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There are many traditions in modern Christmas celebrations, that Jesus would not be familiar with.

What Christmas traditions have their roots in Jewish celebrations, that Jesus would recognize?

closed as too broad by curiousdannii, Nathaniel, Dan, Matt Gutting, Andrew Dec 17 '16 at 1:47

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    Considering the fact that in the Roman Catholic Church, the Christmas season extends from December 25 to February 2 (Feast of the Presentation) inclusively, your question may be a bit broad. There is also the Feast of Epiphany (January 6), the obscure Feast of the Finding of the Child Jesus in the Temple (January 7) and The Baptism of Jesus (January 13) to name just a few examples. – Ken Graham Nov 25 '16 at 13:34
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The Feast of the Circumcision of Jesus is a Christian celebration of the circumcision of Christ in accordance with Jewish tradition.

This feast is celebrated by Catholics who follow the Extraordinary Rite of the Mass on January 1st. The feast is celebrated on the octave day of Christmas, thus concluding the ancient tradition of celebrating major feast days (Christmas, Easter and Pentecost) for eight days. This is also the day that Jesus received his Most Holy Name.

There is also the Feast of the Holy Name of Jesus , which is celebrated on another date than on January 1st in the Roman Catholic Church.

The Feast of the Holy Name of Jesus is a feast of the liturgical year celebrated by a number of Christian denominations, on varying dates. In Roman Catholicism the month of January is traditionally dedicated to the Holy Name of Jesus.

In the Latin Rite Catholic Church it is observed as an optional memorial on 3 January by Catholics following the present General Roman Calendar. Franciscans, Carmelites, and Augustinians kept the feast on 14 January; Dominicans on 15 January; in some localities the date was 8 January, in others 31 January, in some localities in Great Britain on 7 August. The Society of Jesus, i.e., the Jesuits, celebrates the Holy Name of Jesus on 3 January as the order's own titular feast.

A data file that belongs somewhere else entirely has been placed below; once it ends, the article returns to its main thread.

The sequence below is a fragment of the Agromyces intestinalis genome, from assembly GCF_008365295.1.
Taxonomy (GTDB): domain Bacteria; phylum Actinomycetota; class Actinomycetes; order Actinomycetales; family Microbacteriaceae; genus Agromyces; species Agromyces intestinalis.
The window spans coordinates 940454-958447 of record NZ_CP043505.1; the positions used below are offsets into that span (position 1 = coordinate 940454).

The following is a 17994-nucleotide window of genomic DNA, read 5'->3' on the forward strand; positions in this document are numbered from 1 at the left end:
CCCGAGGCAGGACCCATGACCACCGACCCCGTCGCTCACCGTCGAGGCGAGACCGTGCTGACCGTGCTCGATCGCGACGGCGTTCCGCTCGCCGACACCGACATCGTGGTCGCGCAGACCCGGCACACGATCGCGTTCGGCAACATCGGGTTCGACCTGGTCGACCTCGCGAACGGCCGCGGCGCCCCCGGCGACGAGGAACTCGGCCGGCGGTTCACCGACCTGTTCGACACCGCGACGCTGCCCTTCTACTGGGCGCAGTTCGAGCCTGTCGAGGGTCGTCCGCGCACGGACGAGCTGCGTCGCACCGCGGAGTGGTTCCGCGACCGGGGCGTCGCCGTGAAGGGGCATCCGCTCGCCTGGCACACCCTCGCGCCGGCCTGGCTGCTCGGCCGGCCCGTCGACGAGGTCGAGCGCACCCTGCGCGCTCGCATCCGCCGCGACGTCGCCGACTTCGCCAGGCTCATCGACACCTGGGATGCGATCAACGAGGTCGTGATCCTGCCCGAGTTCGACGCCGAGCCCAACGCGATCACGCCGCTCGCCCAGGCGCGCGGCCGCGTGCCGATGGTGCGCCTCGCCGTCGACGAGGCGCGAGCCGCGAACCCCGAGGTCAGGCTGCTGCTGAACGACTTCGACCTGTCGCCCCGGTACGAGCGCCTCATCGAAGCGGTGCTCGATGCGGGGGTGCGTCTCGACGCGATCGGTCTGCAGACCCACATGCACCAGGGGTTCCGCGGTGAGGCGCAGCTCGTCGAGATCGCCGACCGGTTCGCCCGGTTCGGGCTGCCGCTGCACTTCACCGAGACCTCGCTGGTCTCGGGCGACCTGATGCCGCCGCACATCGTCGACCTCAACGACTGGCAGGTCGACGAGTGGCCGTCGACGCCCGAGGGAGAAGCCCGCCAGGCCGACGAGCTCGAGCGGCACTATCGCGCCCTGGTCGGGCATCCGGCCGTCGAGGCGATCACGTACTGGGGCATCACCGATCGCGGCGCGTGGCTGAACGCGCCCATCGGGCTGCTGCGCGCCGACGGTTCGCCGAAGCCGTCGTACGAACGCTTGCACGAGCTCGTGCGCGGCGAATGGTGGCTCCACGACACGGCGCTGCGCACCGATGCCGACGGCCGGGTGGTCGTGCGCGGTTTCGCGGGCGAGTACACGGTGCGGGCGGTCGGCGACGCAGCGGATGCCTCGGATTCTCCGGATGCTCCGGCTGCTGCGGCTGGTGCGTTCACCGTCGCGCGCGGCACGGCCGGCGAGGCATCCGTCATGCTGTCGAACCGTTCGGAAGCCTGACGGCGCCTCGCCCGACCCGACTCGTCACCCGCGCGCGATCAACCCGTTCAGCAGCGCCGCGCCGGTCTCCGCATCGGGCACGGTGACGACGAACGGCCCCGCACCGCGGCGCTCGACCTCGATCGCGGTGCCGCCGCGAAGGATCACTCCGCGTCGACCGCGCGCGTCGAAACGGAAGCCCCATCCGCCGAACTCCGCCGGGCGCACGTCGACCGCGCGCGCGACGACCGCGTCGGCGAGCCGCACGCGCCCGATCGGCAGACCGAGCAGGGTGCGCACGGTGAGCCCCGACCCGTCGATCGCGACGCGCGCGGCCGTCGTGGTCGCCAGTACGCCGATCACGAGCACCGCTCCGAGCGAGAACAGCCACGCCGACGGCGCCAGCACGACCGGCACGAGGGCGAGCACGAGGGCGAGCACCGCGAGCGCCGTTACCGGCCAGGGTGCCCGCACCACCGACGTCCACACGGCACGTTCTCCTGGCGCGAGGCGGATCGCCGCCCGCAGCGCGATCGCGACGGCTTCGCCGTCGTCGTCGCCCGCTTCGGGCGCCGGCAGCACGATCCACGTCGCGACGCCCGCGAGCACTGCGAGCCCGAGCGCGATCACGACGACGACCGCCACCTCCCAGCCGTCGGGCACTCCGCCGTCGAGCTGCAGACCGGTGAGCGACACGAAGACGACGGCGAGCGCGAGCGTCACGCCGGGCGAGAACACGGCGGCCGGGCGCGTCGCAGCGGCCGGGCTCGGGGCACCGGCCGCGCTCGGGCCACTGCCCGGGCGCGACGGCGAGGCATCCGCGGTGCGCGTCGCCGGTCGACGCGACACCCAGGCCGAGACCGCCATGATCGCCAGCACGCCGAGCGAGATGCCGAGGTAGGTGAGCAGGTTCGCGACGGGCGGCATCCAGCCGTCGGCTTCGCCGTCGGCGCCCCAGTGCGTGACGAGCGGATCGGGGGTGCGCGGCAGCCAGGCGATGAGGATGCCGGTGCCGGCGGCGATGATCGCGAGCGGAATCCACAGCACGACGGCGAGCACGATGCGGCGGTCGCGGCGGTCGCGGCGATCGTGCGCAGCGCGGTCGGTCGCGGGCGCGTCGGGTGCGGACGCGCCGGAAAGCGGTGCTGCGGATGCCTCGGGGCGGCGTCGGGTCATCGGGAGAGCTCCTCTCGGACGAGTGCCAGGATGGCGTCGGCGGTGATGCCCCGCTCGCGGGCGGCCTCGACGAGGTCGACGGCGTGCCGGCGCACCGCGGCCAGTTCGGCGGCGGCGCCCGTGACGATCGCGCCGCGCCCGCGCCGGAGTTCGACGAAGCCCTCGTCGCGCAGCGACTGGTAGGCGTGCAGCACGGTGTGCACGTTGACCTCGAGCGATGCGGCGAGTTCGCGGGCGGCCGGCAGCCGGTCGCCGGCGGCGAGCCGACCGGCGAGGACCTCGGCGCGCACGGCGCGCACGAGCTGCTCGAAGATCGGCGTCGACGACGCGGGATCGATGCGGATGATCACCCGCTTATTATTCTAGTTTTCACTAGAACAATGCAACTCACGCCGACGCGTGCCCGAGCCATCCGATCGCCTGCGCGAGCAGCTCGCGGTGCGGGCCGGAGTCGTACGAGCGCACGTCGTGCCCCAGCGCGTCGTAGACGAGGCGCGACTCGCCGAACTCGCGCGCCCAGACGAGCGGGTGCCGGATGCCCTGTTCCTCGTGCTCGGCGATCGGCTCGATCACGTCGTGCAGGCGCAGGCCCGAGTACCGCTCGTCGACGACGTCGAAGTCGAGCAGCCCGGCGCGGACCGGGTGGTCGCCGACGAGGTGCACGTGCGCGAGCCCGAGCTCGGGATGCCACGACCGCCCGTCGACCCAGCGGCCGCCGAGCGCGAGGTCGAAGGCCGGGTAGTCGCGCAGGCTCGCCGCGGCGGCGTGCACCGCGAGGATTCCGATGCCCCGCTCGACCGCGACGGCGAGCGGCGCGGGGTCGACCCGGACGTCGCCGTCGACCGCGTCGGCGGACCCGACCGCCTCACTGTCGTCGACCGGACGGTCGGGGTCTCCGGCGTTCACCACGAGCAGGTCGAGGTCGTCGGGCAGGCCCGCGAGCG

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The season of Advent, which begins four Sundays prior to Christmas, is observed by a number of Protestant denominations as well as the Roman church. During Advent the Scripture describing the ministry of John the Baptist is frequently read in churches that observe the season. John is a transitional figure bridging Judaism and Christianity and the Jews who came to repentance under his ministry were no doubt familiar with the words of the Prophets looking forward to the coming Messiah.

In the same way the Jews looked forward to coming of Messiah, Advent looks forward to the Second Coming of Jesus. It could be argued that Advent is a Christian season that looks back to the expectation the Jewish people had towards Messiah's appearing and forward to His return.

While Jesus would not have been familiar with Advent proper, He certainly knew of the Jews' longing for the appearance of their Messiah. Advent is the Christian form of that same longing,

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